What story do you need permission to write? Are you giving yourself that permission?

Let me know!

Click on the picture to support the National PTA and its quest to help survivors of Sandy Hook schools

Click on the picture to support the National PTA and its quest to help survivors of Sandy Hook Elementary

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Past Tense: A Tale of Overcoming Writer’s Block, And Becoming The Hero Of My Own Journey

I haven’t been able to write a word of fiction for many months, and I have felt pretty tense during my extended writer’s “blank.”

I have focused on every other form of writing instead; mostly blog-writing, note-taking, emails, IM-ing, forums.

I’ve coached writers, written long emails to writers, sat in groups with writers, listened to writers tell me about their writer’s block. I’ve read a stack of how-to books, including books for people with a classic case of writer’s block.

Writers_Write_Mug.jpg.scaled500

How you characterize your inability to write, what you call it, affects how you cope with it.

I immersed myself in historical research, thinking that if only I knew what really happened in that era, I might be able to see the next step for my protagonist.

I did everything you’re supposed to do for writer’s block, short of standing on my head upside down to increase blood-flow to my brain.

The most dispiriting thing I’ve read in this past year was written by the otherwise uplifting Brenda Ueland, who fervently believed that everyone has something to say, and everyone can become a writer.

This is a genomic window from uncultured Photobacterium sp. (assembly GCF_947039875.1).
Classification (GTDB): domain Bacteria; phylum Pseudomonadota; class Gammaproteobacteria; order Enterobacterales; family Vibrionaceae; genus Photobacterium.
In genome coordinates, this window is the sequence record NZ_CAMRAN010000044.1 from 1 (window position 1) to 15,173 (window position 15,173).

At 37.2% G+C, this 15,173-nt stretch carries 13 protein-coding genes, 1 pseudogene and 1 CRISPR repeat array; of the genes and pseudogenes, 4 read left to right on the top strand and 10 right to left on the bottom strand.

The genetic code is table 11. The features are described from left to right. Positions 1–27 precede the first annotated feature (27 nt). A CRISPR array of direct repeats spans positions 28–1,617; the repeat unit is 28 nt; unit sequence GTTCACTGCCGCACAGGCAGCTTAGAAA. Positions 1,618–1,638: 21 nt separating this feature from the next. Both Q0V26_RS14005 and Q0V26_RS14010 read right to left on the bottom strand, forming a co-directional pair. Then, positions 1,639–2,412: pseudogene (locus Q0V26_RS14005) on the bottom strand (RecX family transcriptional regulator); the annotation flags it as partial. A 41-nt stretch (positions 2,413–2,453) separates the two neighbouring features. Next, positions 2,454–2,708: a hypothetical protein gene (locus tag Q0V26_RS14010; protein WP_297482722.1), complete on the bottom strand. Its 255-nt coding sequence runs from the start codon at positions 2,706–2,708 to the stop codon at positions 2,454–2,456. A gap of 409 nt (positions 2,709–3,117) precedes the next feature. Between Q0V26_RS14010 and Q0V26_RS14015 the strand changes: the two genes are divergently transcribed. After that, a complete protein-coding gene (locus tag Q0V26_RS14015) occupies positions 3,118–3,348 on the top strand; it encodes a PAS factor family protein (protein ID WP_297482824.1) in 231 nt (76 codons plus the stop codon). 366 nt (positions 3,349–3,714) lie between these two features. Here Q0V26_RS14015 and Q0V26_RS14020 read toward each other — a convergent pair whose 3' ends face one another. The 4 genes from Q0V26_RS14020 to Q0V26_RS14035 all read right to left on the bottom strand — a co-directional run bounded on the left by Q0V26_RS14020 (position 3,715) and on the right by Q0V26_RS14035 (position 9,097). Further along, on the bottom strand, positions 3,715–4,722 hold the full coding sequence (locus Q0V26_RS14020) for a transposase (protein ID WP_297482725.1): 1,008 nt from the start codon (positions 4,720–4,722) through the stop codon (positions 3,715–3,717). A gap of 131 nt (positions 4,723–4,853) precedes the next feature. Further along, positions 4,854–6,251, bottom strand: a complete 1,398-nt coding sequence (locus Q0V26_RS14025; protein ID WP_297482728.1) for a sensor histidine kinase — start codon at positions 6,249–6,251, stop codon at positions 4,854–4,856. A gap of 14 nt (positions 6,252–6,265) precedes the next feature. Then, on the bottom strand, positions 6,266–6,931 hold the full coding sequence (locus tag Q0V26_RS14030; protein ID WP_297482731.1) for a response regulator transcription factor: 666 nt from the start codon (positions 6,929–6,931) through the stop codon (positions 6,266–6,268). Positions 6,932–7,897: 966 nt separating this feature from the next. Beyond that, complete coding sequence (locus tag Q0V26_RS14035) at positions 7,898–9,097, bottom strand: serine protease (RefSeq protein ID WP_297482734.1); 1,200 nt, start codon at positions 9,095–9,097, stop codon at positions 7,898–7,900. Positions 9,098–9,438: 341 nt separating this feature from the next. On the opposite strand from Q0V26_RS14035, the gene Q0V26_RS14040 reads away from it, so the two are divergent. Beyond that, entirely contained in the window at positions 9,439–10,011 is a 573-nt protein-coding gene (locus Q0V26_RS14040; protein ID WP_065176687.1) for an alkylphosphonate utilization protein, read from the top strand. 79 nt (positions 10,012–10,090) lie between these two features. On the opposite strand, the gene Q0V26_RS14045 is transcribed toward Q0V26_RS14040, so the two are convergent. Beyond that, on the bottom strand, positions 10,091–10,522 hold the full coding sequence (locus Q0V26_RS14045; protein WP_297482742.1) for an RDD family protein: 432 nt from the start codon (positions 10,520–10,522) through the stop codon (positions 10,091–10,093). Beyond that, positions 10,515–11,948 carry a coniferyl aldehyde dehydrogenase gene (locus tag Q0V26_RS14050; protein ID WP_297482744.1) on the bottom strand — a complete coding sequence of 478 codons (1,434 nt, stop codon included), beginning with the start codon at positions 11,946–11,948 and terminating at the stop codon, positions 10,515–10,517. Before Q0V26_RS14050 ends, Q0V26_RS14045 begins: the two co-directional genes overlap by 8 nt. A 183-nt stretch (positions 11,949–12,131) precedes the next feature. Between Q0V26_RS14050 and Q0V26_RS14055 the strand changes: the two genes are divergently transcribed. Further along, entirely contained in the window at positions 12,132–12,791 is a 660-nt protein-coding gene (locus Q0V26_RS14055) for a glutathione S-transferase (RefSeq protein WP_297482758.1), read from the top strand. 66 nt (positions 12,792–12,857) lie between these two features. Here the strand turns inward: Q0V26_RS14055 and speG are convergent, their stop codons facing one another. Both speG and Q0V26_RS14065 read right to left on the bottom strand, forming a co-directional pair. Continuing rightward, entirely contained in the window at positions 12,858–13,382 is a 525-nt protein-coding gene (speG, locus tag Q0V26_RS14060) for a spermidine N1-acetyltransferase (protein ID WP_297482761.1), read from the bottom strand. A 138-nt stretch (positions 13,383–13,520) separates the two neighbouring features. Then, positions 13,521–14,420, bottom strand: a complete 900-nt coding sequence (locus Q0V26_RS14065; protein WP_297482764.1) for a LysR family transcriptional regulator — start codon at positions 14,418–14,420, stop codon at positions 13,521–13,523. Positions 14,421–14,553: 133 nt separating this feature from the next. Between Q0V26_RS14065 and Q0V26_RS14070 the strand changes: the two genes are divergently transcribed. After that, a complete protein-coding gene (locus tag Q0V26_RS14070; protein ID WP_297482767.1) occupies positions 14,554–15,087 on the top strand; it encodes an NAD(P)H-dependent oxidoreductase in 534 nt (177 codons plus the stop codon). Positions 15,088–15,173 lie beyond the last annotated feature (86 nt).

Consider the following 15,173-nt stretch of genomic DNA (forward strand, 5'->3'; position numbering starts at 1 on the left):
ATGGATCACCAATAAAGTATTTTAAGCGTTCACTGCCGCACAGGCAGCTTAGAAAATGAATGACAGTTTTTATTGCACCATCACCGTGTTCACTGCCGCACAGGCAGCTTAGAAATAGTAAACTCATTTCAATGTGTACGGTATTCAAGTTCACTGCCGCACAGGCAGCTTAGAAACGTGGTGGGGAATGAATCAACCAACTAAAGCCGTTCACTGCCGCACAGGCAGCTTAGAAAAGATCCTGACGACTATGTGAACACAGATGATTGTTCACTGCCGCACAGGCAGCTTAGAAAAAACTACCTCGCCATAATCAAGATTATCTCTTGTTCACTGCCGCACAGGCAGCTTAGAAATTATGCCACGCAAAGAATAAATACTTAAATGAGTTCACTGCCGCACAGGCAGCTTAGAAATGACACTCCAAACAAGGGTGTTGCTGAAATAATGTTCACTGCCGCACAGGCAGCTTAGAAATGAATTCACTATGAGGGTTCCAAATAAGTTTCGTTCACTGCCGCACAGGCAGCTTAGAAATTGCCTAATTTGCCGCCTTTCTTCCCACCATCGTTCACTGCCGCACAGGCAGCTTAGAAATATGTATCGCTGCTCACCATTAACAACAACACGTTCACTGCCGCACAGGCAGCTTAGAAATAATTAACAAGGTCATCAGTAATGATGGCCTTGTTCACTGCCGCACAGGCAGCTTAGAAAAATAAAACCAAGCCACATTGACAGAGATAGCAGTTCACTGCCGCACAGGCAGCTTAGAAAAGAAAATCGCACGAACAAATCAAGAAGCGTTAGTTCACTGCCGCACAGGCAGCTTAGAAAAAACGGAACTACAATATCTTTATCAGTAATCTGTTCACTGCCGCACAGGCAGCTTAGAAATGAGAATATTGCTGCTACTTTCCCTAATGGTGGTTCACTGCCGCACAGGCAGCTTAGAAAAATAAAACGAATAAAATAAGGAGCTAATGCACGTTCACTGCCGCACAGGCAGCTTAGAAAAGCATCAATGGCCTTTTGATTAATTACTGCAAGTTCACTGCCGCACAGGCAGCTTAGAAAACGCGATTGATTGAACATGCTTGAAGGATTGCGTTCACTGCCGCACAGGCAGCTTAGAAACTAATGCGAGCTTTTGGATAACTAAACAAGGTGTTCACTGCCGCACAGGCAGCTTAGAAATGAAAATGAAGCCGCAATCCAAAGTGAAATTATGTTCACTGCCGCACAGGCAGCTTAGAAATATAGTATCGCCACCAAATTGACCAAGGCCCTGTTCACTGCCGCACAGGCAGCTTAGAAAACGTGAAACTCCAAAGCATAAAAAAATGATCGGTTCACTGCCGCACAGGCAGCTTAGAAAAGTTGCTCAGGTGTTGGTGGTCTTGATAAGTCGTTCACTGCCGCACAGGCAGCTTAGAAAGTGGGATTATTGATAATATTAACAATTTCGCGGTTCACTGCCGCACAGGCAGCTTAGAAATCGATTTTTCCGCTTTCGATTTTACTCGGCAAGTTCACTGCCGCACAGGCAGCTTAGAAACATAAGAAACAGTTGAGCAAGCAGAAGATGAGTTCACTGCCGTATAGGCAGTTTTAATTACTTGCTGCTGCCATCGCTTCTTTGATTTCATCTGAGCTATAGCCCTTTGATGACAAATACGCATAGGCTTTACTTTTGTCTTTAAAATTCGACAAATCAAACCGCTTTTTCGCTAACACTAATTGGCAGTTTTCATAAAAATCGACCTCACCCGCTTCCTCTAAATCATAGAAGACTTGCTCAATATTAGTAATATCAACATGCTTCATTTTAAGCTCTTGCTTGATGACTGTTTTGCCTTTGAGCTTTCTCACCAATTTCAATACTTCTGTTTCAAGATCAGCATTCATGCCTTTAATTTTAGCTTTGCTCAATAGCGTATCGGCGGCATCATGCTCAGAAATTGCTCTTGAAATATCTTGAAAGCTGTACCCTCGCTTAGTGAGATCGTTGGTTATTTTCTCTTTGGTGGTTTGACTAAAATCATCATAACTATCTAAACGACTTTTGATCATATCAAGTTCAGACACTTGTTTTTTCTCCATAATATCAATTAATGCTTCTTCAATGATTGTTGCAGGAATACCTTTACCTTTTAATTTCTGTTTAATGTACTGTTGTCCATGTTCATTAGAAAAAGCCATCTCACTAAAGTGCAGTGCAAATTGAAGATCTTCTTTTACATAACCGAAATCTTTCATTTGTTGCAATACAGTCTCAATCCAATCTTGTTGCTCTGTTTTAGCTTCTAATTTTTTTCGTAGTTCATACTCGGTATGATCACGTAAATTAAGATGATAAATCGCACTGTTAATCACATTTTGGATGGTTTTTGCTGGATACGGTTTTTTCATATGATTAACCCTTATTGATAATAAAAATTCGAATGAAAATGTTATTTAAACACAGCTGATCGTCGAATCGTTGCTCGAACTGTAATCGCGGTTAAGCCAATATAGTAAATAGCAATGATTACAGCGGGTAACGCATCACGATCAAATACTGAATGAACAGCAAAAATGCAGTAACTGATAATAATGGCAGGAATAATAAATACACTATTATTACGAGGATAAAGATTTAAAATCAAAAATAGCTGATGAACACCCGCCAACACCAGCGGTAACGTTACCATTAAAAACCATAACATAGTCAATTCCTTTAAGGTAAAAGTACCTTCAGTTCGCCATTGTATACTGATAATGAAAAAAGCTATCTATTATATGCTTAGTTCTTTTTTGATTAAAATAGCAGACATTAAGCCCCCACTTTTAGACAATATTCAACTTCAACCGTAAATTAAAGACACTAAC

In her book about writing, originally published in 1938, titled If You Want To Write: A Book About Art, Independence, And Spirit, Ueland worries that if the writer is “stuttering,” and isn’t writing over long gaps of time, perhaps she isn’t a writer. Perhaps she should give it up. Perhaps it just isn’t meant to be.

“Except, Brenda,” I whispered back, “I really want to do this.” I whispered, “You know I have always wanted to write a murder mystery.” It’s fun, for one thing, and I like putting the puzzle pieces together in my mind. I like my ‘villain.’ I like my protagonist, crusty and grim though he is. I like my minor characters. I especially like Ancient Greece, where the mystery is set.

So, to sum up, I have been very tense, because the underlying dread of being blocked is “I cannot do this; I do not have what it takes.” Logic has been at war with fear; I know I can do this. I can write fiction, but I have had the devil of a time coming up with the details of my plot.